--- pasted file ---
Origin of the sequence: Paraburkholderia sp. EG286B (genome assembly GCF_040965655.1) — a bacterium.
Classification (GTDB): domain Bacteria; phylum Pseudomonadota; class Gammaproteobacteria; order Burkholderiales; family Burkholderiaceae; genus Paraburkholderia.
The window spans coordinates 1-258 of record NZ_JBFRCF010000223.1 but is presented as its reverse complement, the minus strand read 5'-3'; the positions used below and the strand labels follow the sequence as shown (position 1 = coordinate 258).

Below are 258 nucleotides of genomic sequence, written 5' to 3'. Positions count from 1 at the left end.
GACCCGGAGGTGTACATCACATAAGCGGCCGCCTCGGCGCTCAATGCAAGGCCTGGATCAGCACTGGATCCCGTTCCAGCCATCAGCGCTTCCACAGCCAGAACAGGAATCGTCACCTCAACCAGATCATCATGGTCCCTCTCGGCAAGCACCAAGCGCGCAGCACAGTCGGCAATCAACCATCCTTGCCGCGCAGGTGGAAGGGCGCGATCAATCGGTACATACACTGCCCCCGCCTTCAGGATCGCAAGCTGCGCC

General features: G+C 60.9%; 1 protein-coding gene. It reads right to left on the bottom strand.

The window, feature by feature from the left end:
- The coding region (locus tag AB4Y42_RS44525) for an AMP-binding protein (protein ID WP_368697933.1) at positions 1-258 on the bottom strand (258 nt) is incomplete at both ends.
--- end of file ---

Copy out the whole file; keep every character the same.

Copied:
Origin of the sequence: Paraburkholderia sp. EG286B (genome assembly GCF_040965655.1) — a bacterium.
Classification (GTDB): domain Bacteria; phylum Pseudomonadota; class Gammaproteobacteria; order Burkholderiales; family Burkholderiaceae; genus Paraburkholderia.
The window spans coordinates 1-258 of record NZ_JBFRCF010000223.1 but is presented as its reverse complement, the minus strand read 5'-3'; the positions used below and the strand labels follow the sequence as shown (position 1 = coordinate 258).

Below are 258 nucleotides of genomic sequence, written 5' to 3'. Positions count from 1 at the left end.
GACCCGGAGGTGTACATCACATAAGCGGCCGCCTCGGCGCTCAATGCAAGGCCTGGATCAGCACTGGATCCCGTTCCAGCCATCAGCGCTTCCACAGCCAGAACAGGAATCGTCACCTCAACCAGATCATCATGGTCCCTCTCGGCAAGCACCAAGCGCGCAGCACAGTCGGCAATCAACCATCCTTGCCGCGCAGGTGGAAGGGCGCGATCAATCGGTACATACACTGCCCCCGCCTTCAGGATCGCAAGCTGCGCC

General features: G+C 60.9%; 1 protein-coding gene. It reads right to left on the bottom strand.

The window, feature by feature from the left end:
- The coding region (locus tag AB4Y42_RS44525) for an AMP-binding protein (protein ID WP_368697933.1) at positions 1-258 on the bottom strand (258 nt) is incomplete at both ends.